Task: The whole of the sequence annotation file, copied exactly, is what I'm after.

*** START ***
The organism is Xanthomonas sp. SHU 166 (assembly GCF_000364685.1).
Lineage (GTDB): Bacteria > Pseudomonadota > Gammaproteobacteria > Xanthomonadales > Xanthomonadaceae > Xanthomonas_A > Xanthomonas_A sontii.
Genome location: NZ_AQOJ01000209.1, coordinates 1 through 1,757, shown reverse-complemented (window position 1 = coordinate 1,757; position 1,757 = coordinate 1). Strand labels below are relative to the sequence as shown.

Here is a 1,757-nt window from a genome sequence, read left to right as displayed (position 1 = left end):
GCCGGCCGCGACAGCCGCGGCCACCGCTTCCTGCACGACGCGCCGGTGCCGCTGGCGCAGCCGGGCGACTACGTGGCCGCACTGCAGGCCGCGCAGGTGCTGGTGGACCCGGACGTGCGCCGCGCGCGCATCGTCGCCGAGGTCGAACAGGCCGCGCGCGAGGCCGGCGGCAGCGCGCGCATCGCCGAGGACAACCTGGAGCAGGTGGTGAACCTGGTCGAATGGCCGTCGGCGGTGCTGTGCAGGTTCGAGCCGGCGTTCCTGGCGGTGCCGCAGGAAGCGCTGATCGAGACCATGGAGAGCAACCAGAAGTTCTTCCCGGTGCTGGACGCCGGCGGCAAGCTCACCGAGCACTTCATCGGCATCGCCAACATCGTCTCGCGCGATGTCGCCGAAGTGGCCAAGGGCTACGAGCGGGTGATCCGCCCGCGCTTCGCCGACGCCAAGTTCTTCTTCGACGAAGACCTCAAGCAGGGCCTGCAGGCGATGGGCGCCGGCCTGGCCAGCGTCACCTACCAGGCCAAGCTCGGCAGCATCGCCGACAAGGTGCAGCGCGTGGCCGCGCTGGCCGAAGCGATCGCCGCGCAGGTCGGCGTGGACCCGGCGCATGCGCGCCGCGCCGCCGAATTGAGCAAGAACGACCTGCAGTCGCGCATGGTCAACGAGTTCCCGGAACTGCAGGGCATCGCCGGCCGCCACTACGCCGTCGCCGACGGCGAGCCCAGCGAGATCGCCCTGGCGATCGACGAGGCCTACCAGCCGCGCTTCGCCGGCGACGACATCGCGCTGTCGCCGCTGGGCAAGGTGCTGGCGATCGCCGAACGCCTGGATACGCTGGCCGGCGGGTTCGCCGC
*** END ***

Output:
The organism is Xanthomonas sp. SHU 166 (assembly GCF_000364685.1).
Lineage (GTDB): Bacteria > Pseudomonadota > Gammaproteobacteria > Xanthomonadales > Xanthomonadaceae > Xanthomonas_A > Xanthomonas_A sontii.
Genome location: NZ_AQOJ01000209.1, coordinates 1 through 1,757, shown reverse-complemented (window position 1 = coordinate 1,757; position 1,757 = coordinate 1). Strand labels below are relative to the sequence as shown.

Here is a 1,757-nt window from a genome sequence, read left to right as displayed (position 1 = left end):
GCCGGCCGCGACAGCCGCGGCCACCGCTTCCTGCACGACGCGCCGGTGCCGCTGGCGCAGCCGGGCGACTACGTGGCCGCACTGCAGGCCGCGCAGGTGCTGGTGGACCCGGACGTGCGCCGCGCGCGCATCGTCGCCGAGGTCGAACAGGCCGCGCGCGAGGCCGGCGGCAGCGCGCGCATCGCCGAGGACAACCTGGAGCAGGTGGTGAACCTGGTCGAATGGCCGTCGGCGGTGCTGTGCAGGTTCGAGCCGGCGTTCCTGGCGGTGCCGCAGGAAGCGCTGATCGAGACCATGGAGAGCAACCAGAAGTTCTTCCCGGTGCTGGACGCCGGCGGCAAGCTCACCGAGCACTTCATCGGCATCGCCAACATCGTCTCGCGCGATGTCGCCGAAGTGGCCAAGGGCTACGAGCGGGTGATCCGCCCGCGCTTCGCCGACGCCAAGTTCTTCTTCGACGAAGACCTCAAGCAGGGCCTGCAGGCGATGGGCGCCGGCCTGGCCAGCGTCACCTACCAGGCCAAGCTCGGCAGCATCGCCGACAAGGTGCAGCGCGTGGCCGCGCTGGCCGAAGCGATCGCCGCGCAGGTCGGCGTGGACCCGGCGCATGCGCGCCGCGCCGCCGAATTGAGCAAGAACGACCTGCAGTCGCGCATGGTCAACGAGTTCCCGGAACTGCAGGGCATCGCCGGCCGCCACTACGCCGTCGCCGACGGCGAGCCCAGCGAGATCGCCCTGGCGATCGACGAGGCCTACCAGCCGCGCTTCGCCGGCGACGACATCGCGCTGTCGCCGCTGGGCAAGGTGCTGGCGATCGCCGAACGCCTGGATACGCTGGCCGGCGGGTTCGCCGC